We have had a good time in the Galapagos. The big thing here is the animals and we have managed to see most of what we came to see. The biggest and most unlikely, we did not, the whale shark, as it is the very beginning of whale shark season.
We planned 5 days on land at the end of the dive boat tour and we wanted to see what else was around. While aboard the dive boat we went on 3 different land excursions and had a taste of what there was above water.
Once our feet are on terra firma on Santa Cruz we want to hook up with a land tour or two. I pound the pavement talking to a plethora of guiding companies and none them are going to any of the places I had picked out prior to arriving. We could get to North Seymour on Friday, unfortunately that is the day our plane leaves. Debbie is not well and after some discussion we think it best not to spend the exorbitant fees to go on the day tours and instead will hack around Puerto Ayora taking in the closer attractions.
Day 1: We hike to Las Gretas – it is a crack in the landscape filled with a mixture of sea water, supplied through an under ground aquifer and fresh water from rain and runoff. The water is cold but very refreshing after a 30 or 40 minute hike in the mangroves. There is a small but picturesque beach half way back to town worth a cool down dip.
The afternoon is spent mooching around town. Checking out the tourist shops, the arrival of the fishing boats at the central dock and having a coke at a street front bar watching the world go by.
The arrival of the fisher boats is a daily circus of activity. There is a cleaning and selling station on the dock. Several pelicans and one sea lion are aware that this has potential for a free meal. No searching, chasing, or killing involved. Just stand around looking kind of casual and a fish gut or two will end up flying your way.
Day 2: The morning is spent on a manicured, 5 foot wide, paved the entire length with lava rock paving stones and lined both sides with 1 foot high rock wall, trail leading to Bahia Tortuga (Turtle Bay). The walk is kind of odd. It is a nature walk but the high tech trail makes it easy and fast. There are a few birds to see on the way and the terrain is full of trees and bushes, but we don’t know what any of them are and even if we had a guide that explained each and every one I would not remember them.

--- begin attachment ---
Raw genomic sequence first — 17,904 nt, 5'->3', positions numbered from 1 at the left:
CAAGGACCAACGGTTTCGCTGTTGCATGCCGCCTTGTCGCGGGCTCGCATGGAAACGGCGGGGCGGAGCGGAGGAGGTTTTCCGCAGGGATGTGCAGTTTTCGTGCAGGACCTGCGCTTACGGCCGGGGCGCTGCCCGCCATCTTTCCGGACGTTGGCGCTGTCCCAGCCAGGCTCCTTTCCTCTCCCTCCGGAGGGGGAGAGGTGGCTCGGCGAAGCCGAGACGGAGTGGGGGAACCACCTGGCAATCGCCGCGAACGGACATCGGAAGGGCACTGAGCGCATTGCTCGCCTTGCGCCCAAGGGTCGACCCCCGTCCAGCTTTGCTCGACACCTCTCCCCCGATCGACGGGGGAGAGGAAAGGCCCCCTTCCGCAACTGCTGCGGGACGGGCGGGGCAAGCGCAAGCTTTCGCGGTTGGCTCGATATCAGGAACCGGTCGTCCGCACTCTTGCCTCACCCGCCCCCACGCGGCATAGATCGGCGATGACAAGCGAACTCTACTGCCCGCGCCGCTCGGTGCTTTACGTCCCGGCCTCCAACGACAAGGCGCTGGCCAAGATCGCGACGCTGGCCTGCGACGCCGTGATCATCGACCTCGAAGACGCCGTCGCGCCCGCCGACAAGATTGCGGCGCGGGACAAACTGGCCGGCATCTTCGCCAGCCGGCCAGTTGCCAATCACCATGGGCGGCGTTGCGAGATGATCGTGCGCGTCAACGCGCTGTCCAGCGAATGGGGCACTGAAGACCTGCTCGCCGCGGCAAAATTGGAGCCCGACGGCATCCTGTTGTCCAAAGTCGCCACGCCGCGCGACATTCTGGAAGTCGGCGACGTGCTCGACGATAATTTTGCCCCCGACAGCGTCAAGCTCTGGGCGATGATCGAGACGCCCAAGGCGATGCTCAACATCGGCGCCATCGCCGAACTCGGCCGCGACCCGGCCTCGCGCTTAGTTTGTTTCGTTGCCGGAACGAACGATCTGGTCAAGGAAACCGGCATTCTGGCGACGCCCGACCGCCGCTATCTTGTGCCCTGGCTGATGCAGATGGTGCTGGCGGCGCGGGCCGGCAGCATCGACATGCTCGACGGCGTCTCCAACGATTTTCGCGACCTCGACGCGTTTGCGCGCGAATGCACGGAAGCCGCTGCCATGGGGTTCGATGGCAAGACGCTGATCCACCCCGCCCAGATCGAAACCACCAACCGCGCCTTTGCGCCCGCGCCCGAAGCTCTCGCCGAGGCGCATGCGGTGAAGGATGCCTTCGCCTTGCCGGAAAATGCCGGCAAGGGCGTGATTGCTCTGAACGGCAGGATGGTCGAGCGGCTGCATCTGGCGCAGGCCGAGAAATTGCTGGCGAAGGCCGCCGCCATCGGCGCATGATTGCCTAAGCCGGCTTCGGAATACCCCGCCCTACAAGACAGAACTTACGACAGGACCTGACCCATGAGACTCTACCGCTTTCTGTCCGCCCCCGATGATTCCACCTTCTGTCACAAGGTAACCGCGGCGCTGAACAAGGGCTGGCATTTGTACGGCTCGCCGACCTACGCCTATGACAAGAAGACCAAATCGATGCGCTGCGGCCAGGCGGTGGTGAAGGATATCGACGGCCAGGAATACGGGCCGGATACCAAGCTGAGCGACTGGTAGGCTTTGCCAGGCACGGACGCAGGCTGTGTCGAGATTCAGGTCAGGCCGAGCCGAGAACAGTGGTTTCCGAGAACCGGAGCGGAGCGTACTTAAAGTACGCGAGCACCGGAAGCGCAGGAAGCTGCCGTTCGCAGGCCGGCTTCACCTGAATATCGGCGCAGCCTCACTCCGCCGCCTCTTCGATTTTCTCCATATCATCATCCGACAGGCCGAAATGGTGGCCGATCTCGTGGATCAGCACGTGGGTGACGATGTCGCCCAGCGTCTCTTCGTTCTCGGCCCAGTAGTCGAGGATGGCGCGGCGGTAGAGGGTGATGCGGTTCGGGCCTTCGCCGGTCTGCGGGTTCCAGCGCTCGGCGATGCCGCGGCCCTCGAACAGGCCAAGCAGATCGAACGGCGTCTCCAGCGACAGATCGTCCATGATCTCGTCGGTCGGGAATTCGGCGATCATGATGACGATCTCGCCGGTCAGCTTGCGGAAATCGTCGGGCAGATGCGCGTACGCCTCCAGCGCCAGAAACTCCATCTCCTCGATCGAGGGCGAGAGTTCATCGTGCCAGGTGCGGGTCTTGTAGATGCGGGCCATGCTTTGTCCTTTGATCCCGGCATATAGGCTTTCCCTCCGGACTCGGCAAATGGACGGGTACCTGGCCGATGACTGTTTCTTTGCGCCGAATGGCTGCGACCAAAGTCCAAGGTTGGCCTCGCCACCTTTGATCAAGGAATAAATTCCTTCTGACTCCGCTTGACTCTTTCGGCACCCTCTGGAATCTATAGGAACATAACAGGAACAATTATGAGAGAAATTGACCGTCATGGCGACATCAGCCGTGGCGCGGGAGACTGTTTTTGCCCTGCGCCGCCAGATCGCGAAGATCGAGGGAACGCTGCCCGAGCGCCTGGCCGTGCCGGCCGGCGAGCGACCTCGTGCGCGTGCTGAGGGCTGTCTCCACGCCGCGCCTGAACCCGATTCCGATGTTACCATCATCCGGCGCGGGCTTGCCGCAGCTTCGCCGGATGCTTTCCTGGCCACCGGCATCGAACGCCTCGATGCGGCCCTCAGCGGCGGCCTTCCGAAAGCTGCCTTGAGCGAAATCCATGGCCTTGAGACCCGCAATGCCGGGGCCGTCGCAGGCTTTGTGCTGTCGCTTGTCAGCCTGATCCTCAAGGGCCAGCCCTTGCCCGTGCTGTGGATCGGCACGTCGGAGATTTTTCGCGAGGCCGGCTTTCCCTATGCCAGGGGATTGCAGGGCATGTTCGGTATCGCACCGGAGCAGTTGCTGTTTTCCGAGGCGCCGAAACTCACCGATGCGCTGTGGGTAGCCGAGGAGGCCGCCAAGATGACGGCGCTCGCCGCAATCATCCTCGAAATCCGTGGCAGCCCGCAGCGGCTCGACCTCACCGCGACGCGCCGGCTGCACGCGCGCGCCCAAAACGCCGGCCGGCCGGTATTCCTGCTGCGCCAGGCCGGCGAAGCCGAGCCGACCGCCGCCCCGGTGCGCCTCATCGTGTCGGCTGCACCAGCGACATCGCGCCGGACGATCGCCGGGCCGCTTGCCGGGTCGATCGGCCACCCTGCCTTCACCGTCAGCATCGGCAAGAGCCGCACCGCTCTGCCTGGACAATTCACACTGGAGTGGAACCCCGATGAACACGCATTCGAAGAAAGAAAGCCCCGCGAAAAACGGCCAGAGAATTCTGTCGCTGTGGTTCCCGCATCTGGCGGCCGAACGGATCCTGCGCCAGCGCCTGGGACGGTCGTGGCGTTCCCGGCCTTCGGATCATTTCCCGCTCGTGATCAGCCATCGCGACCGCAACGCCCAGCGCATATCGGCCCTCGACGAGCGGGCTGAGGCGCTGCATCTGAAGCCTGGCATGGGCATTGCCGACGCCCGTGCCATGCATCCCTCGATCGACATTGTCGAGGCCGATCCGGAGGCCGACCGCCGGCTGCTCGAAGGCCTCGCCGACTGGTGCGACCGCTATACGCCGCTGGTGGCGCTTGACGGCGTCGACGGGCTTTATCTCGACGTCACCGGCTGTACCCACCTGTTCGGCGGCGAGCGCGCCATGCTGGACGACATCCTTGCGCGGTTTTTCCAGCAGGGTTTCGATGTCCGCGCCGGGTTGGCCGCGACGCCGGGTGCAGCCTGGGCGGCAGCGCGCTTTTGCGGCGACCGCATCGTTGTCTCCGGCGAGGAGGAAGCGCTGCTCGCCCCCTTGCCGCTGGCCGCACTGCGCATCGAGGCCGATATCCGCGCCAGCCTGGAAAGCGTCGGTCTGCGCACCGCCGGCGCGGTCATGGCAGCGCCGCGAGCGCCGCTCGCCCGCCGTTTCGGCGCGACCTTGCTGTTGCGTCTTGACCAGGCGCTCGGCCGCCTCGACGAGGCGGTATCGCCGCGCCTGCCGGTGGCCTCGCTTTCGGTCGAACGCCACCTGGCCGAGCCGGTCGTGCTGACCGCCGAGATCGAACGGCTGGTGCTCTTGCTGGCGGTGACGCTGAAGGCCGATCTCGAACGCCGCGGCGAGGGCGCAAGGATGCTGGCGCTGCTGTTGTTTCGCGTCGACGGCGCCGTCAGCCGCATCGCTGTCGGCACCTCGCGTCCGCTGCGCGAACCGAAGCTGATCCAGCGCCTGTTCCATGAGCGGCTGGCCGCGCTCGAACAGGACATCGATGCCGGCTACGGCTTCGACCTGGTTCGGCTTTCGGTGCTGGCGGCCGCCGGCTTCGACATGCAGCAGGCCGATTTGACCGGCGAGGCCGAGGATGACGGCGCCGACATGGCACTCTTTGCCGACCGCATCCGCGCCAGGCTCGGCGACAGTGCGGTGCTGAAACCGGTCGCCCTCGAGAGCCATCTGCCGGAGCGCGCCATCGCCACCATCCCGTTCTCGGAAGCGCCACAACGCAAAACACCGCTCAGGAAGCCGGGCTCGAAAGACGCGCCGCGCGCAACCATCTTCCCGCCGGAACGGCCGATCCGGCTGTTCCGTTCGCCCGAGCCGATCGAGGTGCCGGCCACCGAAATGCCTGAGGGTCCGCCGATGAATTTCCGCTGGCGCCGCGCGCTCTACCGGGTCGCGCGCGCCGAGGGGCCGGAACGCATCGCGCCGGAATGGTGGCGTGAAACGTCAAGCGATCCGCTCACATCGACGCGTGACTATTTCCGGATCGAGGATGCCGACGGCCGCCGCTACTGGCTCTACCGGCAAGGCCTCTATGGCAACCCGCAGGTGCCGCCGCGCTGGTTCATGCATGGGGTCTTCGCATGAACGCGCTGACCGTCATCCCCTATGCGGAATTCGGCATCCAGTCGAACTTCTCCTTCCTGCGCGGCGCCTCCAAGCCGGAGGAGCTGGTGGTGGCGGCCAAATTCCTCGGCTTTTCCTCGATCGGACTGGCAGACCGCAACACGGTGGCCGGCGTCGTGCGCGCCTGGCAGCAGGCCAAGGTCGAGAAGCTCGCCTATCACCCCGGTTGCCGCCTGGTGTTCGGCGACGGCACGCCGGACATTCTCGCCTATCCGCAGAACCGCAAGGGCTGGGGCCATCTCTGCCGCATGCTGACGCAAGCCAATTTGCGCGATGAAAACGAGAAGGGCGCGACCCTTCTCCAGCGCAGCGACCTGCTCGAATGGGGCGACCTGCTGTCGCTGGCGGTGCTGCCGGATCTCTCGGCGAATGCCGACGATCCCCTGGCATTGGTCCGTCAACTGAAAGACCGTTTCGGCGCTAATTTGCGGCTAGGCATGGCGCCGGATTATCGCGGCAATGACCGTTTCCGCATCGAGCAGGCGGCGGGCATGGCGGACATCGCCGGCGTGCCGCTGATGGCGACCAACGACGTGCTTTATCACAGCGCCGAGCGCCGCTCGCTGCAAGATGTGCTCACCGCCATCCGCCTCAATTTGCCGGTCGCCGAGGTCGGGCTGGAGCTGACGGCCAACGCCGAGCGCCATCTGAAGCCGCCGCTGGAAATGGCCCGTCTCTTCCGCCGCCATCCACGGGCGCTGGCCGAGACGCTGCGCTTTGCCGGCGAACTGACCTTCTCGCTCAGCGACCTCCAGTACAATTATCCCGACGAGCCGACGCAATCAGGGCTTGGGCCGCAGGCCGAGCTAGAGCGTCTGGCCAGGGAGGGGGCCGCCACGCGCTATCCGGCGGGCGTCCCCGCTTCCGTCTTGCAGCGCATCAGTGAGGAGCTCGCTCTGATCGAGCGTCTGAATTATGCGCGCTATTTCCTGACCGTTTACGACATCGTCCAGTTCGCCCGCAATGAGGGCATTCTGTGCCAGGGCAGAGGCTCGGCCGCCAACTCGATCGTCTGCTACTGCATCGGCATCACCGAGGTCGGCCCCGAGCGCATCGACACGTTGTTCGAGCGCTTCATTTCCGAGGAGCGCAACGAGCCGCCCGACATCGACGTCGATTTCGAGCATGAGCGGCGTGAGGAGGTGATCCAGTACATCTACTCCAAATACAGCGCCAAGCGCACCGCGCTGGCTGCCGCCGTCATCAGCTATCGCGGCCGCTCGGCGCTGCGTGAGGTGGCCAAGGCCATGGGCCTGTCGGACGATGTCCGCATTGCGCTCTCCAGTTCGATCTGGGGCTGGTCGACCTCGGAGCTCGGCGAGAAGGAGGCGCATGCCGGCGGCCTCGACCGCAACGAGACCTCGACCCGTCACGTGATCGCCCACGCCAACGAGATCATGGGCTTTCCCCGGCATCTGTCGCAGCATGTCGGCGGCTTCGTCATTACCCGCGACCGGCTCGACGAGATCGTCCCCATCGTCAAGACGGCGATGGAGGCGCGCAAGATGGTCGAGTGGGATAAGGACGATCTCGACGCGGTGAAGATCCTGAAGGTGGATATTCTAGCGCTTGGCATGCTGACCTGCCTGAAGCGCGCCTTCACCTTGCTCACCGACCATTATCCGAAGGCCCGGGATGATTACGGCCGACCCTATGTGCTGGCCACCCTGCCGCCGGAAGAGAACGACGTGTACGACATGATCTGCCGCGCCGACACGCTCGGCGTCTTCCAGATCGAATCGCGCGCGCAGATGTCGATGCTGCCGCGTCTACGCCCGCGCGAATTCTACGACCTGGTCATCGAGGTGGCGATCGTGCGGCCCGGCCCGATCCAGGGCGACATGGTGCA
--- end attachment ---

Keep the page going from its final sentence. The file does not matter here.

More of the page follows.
The first beach is a long expanse of wonderful sand with 4 or 5 foot waves crashing on the shore. The park ranger and the signs suggest swimming on this particular beach is not a good idea. The currents in the area are strong and can be dangerous, even though the surfers roam these waters in pursuit of their excitement.
A big part of visiting this area is the iguanas, sea lions, turtles, other sea life plus good snorkeling. We are headed to the second beach with the hopes of finding some of these.
Half way there we catch up to an iguana moseying along. He is headed in the same direction as us so we join him for a while noting his walking style. He walks moving his left forefoot and right hind foot forward together at the same time. Then the opposite pair move. This makes for a wiggly, twisty progression forward but according to Darwin these movements would have developed over thousands of years and have served the species quite well. I think I prefer our bipedal movement thanks.
Having much longer legs then the iguana we leave him behind quite quickly. Our next animal encounter is a human. We see from a distance that she is trying to signal us with odd arm and hand motions. We are quite good at ignoring odd displays and do not rush ahead to see what the fuss is about. But, as we get closer we notice this woman is videoing a small black squiggling object on the sand. A few more steps and the object become recognizable as a baby sea turtle making a mad dash for the perceived safety of the ocean. Oh man this was not something we had expected to see on any trip and here it is in front of us. I then fire up my small video camera and record as much of the 25 m journey as possible. He makes it to the water and we cheer!!
The destination beach is stunning. A protected bay by a natural breakwater at the mouth, wonderful sand to lounge on, trees for shade and lousy snorkeling. No sea lions, no iguanas, few fish, murky vis, and despite the name, not one turtle.
The return walk revels a few more sets of tracks indicating a couple more young turtles have made it to the water, increasing their chance of surviving for another day.
Our afternoon was spent in a similar fashion to yesterday, hanging around main street with the other tourists.
We did get to see examples of most of the animals that make these islands famous and had a mind blowing encounter with mini version of one of the greatest sea creatures on our last day. We are both happy with what we have done and seen here in the Galapagos and return home fulfilled.